It was 1998 when I first graduated from the Anglo European College of Chiropractic. As a first year graduate, I was keen to make an impression –make my mark on the world of back pain. It was exciting (and still is today) seeing new patients with varying degrees of back pain or other joint issues. I knew I was in the right profession.
Now before continuing I hasten to add a little of what happens in a chiropractic consultation with me to add context for what I am going to talk about further in this week’s blog.
- Your initial consultation will be a case history (why are you here). This includes going through particulars of your medical history to rule out other causes.
- You get an examination with specific tests designed at giving me the practitioner an initial diagnosis and whether chiropractic care is appropriate for your condition.
- If you are a good candidate for care, I’ll explain the problem and go through the risks versus benefits. I will always give you an approximate idea of the number of treatments that you will require.
It was 6-months into my professional career I came across my first ‘I would like to have treatment, but I can’t afford care’. No problems. I was working as an associate within a practice and we had guidelines for those patients who needed care, but just couldn’t afford the costs. In effect, we had a ‘discount rate’. I offered the discounted rate to this patient. She was glad of the offer and commenced care.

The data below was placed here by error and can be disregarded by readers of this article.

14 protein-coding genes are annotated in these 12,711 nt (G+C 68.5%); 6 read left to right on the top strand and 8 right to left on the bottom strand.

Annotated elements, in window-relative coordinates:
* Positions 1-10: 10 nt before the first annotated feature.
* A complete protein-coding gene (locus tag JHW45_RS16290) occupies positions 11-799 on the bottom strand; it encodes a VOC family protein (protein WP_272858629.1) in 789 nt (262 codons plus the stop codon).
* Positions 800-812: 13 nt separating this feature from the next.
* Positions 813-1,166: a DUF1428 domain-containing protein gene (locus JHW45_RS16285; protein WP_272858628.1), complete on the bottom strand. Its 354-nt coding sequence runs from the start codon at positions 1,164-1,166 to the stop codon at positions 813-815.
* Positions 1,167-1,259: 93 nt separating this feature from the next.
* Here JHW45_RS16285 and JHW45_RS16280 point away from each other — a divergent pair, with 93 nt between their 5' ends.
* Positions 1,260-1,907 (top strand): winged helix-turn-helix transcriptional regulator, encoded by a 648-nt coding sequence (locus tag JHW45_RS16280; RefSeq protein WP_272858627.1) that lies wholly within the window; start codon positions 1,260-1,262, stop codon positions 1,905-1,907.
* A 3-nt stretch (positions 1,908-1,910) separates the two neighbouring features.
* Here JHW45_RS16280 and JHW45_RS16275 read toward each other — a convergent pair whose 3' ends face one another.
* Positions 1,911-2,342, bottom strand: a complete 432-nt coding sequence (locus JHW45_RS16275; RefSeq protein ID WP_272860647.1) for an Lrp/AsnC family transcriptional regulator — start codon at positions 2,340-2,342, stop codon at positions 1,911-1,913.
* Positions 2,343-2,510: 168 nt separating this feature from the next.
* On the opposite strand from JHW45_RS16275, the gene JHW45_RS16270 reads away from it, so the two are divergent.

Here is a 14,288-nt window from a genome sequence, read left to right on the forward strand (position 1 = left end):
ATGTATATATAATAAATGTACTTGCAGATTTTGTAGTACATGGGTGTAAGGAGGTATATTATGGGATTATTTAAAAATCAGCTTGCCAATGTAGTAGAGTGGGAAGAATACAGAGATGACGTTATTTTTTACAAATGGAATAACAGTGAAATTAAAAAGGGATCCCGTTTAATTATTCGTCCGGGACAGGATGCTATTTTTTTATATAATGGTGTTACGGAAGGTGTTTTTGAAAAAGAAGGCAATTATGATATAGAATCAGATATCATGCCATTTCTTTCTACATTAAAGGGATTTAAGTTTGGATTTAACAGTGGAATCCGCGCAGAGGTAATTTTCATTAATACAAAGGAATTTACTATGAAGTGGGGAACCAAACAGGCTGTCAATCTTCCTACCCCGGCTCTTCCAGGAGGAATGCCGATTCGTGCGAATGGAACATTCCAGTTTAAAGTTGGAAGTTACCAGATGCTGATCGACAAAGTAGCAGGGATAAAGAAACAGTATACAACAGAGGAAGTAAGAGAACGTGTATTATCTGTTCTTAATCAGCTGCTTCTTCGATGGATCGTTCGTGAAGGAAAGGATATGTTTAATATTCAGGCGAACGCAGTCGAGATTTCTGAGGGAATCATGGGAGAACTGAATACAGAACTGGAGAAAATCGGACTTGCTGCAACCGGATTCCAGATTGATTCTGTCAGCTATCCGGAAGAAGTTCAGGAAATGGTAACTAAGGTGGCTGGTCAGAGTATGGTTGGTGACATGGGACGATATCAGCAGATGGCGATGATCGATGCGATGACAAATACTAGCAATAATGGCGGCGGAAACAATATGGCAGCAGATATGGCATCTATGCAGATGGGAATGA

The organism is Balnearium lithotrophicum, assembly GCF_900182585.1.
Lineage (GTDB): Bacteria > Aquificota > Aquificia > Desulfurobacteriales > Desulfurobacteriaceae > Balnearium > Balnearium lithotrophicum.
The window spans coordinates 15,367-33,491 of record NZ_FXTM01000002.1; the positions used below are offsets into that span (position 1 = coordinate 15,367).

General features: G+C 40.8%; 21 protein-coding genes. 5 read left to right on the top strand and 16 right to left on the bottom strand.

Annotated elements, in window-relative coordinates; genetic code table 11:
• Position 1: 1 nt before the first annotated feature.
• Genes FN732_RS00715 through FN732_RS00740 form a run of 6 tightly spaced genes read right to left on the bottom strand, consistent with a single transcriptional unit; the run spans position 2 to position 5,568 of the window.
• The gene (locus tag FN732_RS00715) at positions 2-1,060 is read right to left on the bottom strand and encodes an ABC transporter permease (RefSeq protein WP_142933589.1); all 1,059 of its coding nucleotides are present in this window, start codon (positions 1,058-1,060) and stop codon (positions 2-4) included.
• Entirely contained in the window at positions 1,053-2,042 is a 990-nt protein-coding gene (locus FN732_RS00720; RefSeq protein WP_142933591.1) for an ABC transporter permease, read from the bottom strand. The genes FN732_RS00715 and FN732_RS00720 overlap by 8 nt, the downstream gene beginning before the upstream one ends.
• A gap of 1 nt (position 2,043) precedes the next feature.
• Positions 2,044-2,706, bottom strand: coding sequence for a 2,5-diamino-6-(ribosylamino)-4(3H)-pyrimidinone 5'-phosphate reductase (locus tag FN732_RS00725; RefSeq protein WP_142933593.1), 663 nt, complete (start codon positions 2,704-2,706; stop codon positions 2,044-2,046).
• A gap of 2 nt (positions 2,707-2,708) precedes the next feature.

Jump forward two weeks into this particular patients care plan. Treatment four of approximately six treatments estimated. The lady couldn’t make the next appointment because she would be away on holiday – a two week trip to Orlando, Florida, USA !
I learned very quickly in 1998 that it’s not a matter of costs, but of priorities. There are many benefits to receiving private care. You usually get seen far quicker than the NHS, (the current waiting time in Salisbury to see a spinal physiotherapist is 18 weeks), you can usually pick an appointment time that suits you, and, above all, we usually offer a better service – whether that is longer opening hours, text reminders of appointments, even offer of a coffee while you wait.
It was never about affordability of care – but an individual’s ability to prioritise what was important to them.
Either have the treatment, or don’t. That’s the choice. But don’t expect to have treatment and ask me to fund your holiday.